What Is a Lab Created Emerald and Is It Worth It?

What Is a Lab Created Emerald and Is It Worth It?

Lab created and synthetic emerald gemstones have been gaining popularity as natural emerald alternatives, but are they really “worth it”? 

We’ve discussed why we only work with natural diamonds and do not recommend lab-grown diamonds to our clients, but what about emeralds? 

What are synthetic emeralds?

Synthetic emeralds, also referred to as lab-grown emeralds or created emeralds, are produced in controlled laboratory environments.

While they are considered “real” emeralds, they are not considered natural.

These synthetic gems are created through a process that simulates the geological conditions under which natural emeralds are generated over millions of years. By replicating these conditions in a controlled setting, scientists and gemologists can grow crystals that closely resemble the physical and optical properties of natural emeralds.

The process of creating synthetic emeralds involves introducing specific mineral elements, such as beryllium and aluminum, into a growth solution that contains the necessary chemical components. Over time, crystals form as these elements crystallize, producing gem-quality emerald crystals. Advanced techniques and technologies have led to the production of synthetic emeralds that closely mimic the appearance of their natural counterparts. Despite lab-grown emeralds’ vibrant green colors and impressive clarity, the allure and unique features of natural emeralds cannot be truly replicated in a lab.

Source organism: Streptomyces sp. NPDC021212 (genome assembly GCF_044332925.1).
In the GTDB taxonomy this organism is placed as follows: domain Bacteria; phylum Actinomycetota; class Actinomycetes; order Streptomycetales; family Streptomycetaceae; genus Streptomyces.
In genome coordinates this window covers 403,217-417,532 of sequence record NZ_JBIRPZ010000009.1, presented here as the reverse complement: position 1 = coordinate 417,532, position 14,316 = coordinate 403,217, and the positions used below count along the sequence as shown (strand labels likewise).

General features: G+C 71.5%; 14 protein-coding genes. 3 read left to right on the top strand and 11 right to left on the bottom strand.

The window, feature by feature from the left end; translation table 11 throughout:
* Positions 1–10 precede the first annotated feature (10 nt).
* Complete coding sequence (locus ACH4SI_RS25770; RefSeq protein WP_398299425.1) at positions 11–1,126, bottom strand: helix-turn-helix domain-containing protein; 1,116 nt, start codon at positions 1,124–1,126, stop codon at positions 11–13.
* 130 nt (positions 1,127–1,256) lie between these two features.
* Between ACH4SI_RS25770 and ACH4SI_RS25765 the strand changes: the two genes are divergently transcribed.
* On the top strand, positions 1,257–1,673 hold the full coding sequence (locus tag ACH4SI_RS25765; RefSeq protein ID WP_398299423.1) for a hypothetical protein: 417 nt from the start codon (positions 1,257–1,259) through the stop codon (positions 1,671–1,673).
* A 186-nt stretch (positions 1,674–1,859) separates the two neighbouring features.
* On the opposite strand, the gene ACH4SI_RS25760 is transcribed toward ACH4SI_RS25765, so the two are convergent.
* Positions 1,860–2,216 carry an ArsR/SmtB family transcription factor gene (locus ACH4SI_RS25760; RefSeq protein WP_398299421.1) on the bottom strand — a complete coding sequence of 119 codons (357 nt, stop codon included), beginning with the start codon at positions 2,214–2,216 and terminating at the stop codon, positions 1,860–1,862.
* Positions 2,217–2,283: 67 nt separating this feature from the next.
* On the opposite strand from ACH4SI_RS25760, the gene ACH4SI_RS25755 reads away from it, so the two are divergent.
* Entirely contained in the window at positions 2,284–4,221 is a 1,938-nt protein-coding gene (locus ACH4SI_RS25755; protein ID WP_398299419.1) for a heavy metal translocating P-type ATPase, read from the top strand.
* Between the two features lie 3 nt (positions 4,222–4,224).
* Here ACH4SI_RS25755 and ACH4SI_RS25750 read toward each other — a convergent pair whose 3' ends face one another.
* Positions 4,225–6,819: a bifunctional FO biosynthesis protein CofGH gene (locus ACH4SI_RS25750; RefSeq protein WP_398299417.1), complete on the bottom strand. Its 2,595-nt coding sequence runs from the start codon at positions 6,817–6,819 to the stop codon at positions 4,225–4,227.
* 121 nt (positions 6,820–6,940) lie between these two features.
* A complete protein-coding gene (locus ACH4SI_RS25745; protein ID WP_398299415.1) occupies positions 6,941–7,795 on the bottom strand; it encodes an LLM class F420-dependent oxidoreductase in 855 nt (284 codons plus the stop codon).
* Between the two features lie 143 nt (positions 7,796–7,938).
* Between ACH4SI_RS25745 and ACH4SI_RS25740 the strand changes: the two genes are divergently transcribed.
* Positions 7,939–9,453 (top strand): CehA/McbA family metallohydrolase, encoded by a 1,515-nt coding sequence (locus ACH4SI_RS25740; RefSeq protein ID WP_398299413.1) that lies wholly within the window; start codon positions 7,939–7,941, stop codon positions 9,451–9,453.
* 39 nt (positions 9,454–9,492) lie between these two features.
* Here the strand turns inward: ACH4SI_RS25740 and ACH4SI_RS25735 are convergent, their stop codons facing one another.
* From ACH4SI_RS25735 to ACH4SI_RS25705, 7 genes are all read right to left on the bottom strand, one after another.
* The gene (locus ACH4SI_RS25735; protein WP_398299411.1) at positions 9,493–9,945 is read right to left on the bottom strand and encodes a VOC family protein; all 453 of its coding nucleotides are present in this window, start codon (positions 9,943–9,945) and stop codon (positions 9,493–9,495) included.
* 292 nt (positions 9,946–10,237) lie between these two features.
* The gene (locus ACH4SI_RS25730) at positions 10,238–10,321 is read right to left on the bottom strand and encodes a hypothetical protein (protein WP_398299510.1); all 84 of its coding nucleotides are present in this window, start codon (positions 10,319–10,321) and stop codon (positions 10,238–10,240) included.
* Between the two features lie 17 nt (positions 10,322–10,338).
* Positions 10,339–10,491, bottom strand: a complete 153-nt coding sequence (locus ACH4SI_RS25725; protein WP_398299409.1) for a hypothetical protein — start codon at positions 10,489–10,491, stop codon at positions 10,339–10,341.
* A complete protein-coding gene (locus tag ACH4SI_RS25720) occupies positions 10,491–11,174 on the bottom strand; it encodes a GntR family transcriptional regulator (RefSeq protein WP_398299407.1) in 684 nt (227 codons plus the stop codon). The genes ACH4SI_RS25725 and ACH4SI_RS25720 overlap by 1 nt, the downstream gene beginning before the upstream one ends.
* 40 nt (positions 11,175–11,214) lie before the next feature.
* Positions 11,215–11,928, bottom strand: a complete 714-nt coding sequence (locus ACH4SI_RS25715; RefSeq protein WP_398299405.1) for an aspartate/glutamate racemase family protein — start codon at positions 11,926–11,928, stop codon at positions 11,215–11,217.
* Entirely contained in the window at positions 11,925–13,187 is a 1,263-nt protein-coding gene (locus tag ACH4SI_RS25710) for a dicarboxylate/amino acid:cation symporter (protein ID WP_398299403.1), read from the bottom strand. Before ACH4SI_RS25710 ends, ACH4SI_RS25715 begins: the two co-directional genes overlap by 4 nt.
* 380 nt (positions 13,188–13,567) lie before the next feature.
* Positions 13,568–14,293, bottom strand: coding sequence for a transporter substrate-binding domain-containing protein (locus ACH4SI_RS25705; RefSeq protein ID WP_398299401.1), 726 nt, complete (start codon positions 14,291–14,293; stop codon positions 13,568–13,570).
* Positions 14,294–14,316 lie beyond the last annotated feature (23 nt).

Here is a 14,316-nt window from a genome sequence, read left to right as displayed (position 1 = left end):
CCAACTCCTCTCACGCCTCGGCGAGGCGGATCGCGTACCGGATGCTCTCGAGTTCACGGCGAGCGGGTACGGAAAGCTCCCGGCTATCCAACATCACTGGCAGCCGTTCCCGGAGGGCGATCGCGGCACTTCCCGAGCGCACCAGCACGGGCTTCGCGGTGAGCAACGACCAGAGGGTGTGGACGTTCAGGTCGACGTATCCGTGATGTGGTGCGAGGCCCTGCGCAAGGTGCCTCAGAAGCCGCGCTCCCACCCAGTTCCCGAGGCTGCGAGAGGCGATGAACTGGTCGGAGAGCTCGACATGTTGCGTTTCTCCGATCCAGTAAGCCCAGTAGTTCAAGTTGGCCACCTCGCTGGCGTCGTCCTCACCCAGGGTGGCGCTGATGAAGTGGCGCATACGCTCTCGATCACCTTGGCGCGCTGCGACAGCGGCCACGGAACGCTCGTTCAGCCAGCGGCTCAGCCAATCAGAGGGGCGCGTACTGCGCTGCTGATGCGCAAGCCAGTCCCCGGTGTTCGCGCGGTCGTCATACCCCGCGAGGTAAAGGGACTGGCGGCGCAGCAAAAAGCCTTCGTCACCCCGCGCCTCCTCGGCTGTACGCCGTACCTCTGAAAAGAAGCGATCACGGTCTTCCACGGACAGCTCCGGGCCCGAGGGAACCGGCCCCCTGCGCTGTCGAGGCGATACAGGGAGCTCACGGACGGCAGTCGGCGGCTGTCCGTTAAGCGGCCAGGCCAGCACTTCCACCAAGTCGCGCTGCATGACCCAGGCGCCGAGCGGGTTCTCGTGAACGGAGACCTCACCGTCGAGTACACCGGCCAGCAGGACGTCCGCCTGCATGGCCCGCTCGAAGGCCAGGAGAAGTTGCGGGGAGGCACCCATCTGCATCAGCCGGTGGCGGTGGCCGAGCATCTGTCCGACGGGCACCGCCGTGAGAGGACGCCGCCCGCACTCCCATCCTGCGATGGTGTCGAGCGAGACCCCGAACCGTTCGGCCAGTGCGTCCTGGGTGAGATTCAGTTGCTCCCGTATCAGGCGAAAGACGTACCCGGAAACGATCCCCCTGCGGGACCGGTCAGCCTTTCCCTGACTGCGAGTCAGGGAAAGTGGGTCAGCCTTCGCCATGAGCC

Environmental Impact of Lab Emeralds

While lab-grown emeralds may have a smaller ecological footprint than natural emeralds, which have negative environmental impacts, including habitat destruction and the use of harmful chemicals, we always note that antique or vintage gemstones are the most ethical and environmentally conscious option for our clients.  


In terms of appearance, synthetic emeralds can be indistinguishable from natural emeralds to the naked eye. Although advanced techniques have enabled manufacturers to produce gemstones with exceptional clarity and color, closely resembling the vibrant green hues characteristic of high-quality natural emeralds, these lab-grown gems visibly lack the natural inclusions, charm, and individuality found in natural emeralds. The inclusions and unique imperfections found in natural emeralds are a testament to their formation deep within the earth's crust over millions of years, each telling a story of its own creation. 

Synthetic emeralds, by contrast, are devoid of this storied journey, presenting a mere imitation without the depth and character that genuine emeralds embody. Synthetic emerald inclusions tend to appear more uniform and systematic, whereas mined emerald inclusions patterns are more organic, reflecting the beauty and chaos found in nature. 

Inclusions in Synthetic Emeralds:

Synthetic Emerald up-close
Nail-head spicules, as seen in this Regency hydrothermal synthetic emerald, are indicative of synthetic origin. Field of view 1.42 mm. Photomicrograph by GIA staff.
Gilson Synthetic Emerald up-close

Healed whitish feather-like inclusions of flux residue are present in this Gilson synthetic emerald. Field of view 4.75 mm. Photomicrograph by GIA staff.

Flux droplets in a synthetic emerald

Flux residue often contains a contraction bubble, as seen in each of these trapped flux droplets. Field of view 1.08 mm. Photomicrograph by GIA staff.

Phenakite crystals in a synthetic emerald